Tragedy struck Rome, Georgia on Wednesday when Anthony Green, 56, fatally shot Cassie Davis, 39, as she waited in the drive-thru line at Chick-fil-A.
Following the shooting, Green fatally shot himself. Davis’s car rolled away from the restaurant, striking a power box before continuing into traffic, the New York Post reported.
According to the NY Post, Floyd County Deputy Coroner Chris Giles has confirmed that Davis and Green were previously in a relationship. Assistant Police Chief Debbie Burnett confirmed that while the incident was still under investigation, the preliminary investigation determined the shooting was a murder-suicide.
“The incident is not related to Chick-fil-A but rather occurred on the property of the restaurant,” Burnett said, adding, “Prior to arrival, officers received more information that the incident was a shooting rather than an accident.”
Davis was raising seven children. According to 11 Alive, Jackson Davis, her ex-husband, said they’d formed a blended family during their 12-year marriage.
“She had two boys when we got married. And then, we had two girls,” Davis said. “And then, this is the kind of person Cassie is, she took my granddaughter and my grandkids in. Grandkids that she didn’t have to raise. And she raised them as her own.”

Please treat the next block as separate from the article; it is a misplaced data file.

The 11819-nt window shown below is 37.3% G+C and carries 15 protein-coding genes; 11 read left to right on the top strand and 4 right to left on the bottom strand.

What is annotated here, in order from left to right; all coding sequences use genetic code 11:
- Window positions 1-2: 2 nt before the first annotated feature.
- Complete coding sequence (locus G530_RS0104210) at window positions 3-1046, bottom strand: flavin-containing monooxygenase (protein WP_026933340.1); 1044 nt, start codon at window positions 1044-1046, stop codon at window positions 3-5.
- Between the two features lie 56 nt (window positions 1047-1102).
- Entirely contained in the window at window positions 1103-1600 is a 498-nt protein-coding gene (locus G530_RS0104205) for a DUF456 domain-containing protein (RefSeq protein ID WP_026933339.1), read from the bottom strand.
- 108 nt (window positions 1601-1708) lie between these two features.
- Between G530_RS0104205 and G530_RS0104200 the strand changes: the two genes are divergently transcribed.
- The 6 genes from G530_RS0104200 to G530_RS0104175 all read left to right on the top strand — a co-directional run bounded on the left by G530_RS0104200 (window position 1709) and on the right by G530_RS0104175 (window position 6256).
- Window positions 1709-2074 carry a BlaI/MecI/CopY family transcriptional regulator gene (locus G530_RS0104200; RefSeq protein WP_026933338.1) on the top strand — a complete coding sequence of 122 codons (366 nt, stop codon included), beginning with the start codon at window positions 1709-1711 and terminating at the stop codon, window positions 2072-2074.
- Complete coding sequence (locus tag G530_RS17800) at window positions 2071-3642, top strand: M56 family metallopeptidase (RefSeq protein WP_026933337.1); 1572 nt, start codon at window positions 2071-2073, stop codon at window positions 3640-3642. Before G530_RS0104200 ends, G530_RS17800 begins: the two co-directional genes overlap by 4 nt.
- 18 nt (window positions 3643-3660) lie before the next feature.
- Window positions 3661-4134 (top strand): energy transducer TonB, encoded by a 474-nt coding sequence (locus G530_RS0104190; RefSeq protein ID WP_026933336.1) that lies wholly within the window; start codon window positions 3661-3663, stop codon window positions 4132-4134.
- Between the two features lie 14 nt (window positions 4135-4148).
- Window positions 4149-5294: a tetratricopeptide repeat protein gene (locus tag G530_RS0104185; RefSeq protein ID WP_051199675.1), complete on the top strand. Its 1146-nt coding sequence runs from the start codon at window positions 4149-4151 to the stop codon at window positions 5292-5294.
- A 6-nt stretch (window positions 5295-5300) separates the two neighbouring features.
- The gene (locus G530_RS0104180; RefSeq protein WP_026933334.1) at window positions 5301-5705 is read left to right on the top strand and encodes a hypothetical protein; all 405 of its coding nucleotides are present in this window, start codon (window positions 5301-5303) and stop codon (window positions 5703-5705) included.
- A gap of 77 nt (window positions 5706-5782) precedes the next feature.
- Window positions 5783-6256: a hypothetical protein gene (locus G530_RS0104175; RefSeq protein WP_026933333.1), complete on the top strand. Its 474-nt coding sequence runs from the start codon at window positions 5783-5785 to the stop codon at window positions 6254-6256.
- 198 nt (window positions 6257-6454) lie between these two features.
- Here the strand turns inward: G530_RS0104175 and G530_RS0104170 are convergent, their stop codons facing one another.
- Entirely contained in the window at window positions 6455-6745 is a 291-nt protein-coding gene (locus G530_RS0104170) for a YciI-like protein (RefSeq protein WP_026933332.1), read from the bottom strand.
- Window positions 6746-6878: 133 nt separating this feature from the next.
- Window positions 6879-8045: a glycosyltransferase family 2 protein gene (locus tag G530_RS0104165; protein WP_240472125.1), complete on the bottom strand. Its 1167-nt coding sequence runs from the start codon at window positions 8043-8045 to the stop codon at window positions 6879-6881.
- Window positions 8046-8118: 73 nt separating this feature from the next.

According to Fox 5 News, the victim’s mother, Kathie Walters, said Davis had told her that Green was stalking her.
“He just wouldn’t leave her alone,” Walters said. “That’s one thing she told me yesterday, that he was following her around.”
Domestic violence experts state that evidence of stalking in a relationship, or post-breakup, may signify an increased risk for violence.
According to Law Enforcement Bulletin, nearly 600 murder-suicides occur annually in the United States, claiming approximately 1,000 to 1,500 lives. Sixty-five percent of these events are among intimate partners.
The National Domestic Violence Hotline recommends that individuals who feel that they may be at risk contact their local police, domestic violence aid, crisis shelters, and holiness for assistance. The hotline is available at 1 (800) 799-7233 and offers assistance to individuals with housing, shelter, childcare concerns, and more.